Redundancy in the Secondary Region

Geo Redundant Storage: This storage employs LRS in your primary region and asynchronously copies data to the secondary region applying the same LRS type of replication.

Geo-Zone Redundant Storage: This storage employs ZRS in the primary region and LRS in the secondary region. Businesses need to keep in mind that the data in the secondary region is not available for read/write until a failover initiates.

Read Access to Data in Secondary Region

There are two options in this category of redundancy, which are the same as the above two options but only allow read access to the secondary region. These options are:

  • Read-Access Geo Redundant Storage
  • Read-Access Geo-Zone Redundant Storage

Storage Account Security

If a client is ready to migrate their data to the cloud, the first obvious question they will have is related to the security of their data. Microsoft Azure Storage offers various options to cater to that need. Below are a few:


Encryption at Rest: Data can be encrypted at rest by using the encryption keys generated by Azure, or the customer can use their encryption keys. Azure Key Vault can be used to manage the keys. However, the storage account and Azure Key Vault should be in the same region. Disk encryption can also be used for the VHDs.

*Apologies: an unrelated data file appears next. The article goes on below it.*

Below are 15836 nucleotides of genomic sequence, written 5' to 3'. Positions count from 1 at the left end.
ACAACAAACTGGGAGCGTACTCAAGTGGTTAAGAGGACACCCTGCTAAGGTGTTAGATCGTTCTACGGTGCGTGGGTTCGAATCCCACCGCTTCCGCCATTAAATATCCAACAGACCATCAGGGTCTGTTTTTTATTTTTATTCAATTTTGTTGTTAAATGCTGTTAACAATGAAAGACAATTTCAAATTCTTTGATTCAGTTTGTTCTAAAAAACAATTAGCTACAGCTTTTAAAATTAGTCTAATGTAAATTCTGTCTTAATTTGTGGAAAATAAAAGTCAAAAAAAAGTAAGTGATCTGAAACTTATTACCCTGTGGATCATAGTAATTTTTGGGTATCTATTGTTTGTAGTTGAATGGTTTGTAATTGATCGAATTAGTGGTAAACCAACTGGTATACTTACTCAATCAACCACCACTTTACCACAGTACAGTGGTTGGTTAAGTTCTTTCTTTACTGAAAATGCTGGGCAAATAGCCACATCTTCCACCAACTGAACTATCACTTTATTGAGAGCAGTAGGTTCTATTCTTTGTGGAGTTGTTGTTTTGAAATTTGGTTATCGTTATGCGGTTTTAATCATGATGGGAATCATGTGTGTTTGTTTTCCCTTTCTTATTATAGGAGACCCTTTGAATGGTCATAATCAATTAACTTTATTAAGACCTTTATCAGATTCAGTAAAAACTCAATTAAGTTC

Encryption at Transit: For the data in transit, Microsoft Azure offers various secure channels to access the data. These include Azure VPN, Express Route, P2S and S2S infrastructure. For secured transfer, businesses can ensure data access requests are made through HTTPS protocol only, and the Azure Files can only be accessed using SMB 3.0 protocol.

Storage Account Keys

Whenever an Azure Storage Account is created, a pair of keys are automatically generated and associated with your account. You will need any one of the keys to ensure secured access to the containers or blobs. Anyone having the Shared Access Keys gets full access to the Storage Account. However, businesses can periodically regenerate the keys individually. Besides, you can also manage your Storage Account keys using your Azure Key Vault.

Shared Access Signatures